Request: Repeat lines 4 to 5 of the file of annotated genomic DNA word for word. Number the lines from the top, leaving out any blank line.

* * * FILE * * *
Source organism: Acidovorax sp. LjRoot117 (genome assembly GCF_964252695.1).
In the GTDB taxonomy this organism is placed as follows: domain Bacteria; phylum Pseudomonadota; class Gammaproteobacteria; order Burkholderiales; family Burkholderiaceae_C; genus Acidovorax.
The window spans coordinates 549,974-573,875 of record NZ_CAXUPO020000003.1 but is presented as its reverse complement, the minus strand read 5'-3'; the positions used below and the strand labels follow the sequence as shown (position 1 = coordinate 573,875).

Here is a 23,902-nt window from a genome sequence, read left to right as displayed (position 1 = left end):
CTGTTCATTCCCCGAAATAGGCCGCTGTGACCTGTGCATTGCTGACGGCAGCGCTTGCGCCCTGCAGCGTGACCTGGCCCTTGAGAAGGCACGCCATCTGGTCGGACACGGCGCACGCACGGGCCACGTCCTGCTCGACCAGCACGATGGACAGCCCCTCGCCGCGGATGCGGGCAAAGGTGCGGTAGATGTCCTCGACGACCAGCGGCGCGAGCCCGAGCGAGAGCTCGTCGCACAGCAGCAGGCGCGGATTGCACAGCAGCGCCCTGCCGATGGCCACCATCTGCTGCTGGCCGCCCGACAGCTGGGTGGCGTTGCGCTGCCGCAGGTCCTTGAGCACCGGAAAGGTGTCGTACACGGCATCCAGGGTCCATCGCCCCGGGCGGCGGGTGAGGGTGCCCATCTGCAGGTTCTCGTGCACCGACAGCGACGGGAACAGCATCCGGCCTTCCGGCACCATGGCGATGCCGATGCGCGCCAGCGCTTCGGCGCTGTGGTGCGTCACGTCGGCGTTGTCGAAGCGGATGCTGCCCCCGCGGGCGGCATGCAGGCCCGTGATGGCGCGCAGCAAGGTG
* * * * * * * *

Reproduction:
Here is a 23,902-nt window from a genome sequence, read left to right as displayed (position 1 = left end):
CTGTTCATTCCCCGAAATAGGCCGCTGTGACCTGTGCATTGCTGACGGCAGCGCTTGCGCCCTGCAGCGTGACCTGGCCCTTGAGAAGGCACGCCATCTGGTCGGACACGGCGCACGCACGGGCCACGTCCTGCTCGACCAGCACGATGGACAGCCCCTCGCCGCGGATGCGGGCAAAGGTGCGGTAGATGTCCTCGACGACCAGCGGCGCGAGCCCGAGCGAGAGCTCGTCGCACAGCAGCAGGCGCGGATTGCACAGCAGCGCCCTGCCGATGGCCACCATCTGCTGCTGGCCGCCCGACAGCTGGGTGGCGTTGCGCTGCCGCAGGTCCTTGAGCACCGGAAAGGTGTCGTACACGGCATCCAGGGTCCATCGCCCCGGGCGGCGGGTGAGGGTGCCCATCTGCAGGTTCTCGTGCACCGACAGCGACGGGAACAGCATCCGGCCTTCCGGCACCATGGCGATGCCGATGCGCGCCAGCGCTTCGGCGCTGTGGTGCGTCACGTCGGCGTTGTCGAAGCGGATGCTGCCCCCGCGGGCGGCATGCAGGCCCGTGATGGCGCGCAGCAAGGTG